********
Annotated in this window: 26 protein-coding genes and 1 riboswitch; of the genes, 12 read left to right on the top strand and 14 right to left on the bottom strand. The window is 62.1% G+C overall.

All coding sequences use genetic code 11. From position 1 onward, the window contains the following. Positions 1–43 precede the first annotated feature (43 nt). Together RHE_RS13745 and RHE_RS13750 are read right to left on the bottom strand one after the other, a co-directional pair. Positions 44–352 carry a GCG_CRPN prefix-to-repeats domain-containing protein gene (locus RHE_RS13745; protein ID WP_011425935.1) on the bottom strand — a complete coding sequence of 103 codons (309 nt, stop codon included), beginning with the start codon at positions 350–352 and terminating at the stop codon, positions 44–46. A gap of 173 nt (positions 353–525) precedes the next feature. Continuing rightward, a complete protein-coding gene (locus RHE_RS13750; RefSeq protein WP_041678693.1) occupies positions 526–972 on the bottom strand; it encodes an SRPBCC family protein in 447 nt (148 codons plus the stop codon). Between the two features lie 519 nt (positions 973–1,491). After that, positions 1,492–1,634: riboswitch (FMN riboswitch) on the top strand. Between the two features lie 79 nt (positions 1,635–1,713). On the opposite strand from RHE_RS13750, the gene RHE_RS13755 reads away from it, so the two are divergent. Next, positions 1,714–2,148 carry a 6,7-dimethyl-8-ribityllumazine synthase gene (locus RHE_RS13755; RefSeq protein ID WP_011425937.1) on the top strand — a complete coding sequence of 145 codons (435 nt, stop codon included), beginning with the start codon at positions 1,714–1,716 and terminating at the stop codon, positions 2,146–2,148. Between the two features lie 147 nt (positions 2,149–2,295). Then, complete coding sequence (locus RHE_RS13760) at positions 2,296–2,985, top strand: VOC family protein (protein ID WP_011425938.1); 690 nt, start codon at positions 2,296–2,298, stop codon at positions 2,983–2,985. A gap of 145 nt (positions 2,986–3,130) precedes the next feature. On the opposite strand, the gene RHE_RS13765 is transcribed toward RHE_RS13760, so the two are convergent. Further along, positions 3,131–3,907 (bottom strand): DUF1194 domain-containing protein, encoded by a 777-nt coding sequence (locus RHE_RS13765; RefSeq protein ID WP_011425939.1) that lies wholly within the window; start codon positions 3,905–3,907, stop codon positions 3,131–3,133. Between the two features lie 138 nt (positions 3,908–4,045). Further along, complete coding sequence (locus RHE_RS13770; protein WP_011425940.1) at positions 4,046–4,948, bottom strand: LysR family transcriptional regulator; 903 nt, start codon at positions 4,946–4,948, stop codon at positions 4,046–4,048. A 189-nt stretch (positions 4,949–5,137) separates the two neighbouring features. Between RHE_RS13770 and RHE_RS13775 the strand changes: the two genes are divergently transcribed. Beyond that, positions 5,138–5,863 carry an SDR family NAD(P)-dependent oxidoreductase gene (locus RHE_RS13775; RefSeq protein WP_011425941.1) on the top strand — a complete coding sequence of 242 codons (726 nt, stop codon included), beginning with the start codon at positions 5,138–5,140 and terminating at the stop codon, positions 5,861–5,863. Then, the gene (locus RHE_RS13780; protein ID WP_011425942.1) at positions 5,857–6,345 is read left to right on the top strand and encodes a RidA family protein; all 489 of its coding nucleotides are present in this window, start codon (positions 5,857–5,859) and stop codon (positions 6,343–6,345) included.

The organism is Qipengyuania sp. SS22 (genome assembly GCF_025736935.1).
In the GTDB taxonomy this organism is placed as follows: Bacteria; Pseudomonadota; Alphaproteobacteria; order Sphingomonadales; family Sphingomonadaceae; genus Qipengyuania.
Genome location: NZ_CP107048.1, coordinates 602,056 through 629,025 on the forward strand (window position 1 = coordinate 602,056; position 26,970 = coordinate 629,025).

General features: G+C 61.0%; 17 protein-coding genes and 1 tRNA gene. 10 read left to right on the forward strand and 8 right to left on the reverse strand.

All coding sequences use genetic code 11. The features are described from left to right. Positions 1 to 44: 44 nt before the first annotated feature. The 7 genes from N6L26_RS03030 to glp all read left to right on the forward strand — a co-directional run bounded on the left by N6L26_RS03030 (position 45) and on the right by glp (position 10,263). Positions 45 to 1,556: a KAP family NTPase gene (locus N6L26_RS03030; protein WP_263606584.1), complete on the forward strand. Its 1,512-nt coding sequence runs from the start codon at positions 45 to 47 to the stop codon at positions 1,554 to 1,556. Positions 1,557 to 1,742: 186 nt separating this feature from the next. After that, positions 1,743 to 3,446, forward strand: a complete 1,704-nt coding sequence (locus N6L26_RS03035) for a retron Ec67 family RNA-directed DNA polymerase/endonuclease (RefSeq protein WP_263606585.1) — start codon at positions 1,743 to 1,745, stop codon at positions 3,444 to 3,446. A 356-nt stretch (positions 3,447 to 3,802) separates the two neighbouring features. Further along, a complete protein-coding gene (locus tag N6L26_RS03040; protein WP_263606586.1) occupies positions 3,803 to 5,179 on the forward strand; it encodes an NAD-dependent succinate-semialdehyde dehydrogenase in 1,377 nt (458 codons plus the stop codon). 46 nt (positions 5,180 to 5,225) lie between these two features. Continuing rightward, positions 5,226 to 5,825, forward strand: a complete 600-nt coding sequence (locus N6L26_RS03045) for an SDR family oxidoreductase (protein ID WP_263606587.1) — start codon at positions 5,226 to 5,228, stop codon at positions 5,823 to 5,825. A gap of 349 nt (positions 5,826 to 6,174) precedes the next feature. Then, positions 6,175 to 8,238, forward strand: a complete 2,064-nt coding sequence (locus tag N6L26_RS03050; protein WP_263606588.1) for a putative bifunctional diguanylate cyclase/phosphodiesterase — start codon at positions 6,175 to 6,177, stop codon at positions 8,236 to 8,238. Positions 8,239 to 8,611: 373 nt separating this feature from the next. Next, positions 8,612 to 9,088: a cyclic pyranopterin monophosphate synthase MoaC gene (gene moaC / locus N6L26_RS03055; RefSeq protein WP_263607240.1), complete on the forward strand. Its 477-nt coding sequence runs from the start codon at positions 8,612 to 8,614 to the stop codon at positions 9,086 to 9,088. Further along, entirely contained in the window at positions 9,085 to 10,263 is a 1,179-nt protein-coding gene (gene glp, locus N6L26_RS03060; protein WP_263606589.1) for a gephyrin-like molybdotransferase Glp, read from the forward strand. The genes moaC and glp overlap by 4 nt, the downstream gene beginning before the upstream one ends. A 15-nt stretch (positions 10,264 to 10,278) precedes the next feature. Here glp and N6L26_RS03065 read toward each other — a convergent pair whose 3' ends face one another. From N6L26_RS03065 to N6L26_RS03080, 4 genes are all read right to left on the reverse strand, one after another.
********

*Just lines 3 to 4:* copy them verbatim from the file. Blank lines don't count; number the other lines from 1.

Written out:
The organism is Qipengyuania sp. SS22 (genome assembly GCF_025736935.1).
In the GTDB taxonomy this organism is placed as follows: Bacteria; Pseudomonadota; Alphaproteobacteria; order Sphingomonadales; family Sphingomonadaceae; genus Qipengyuania.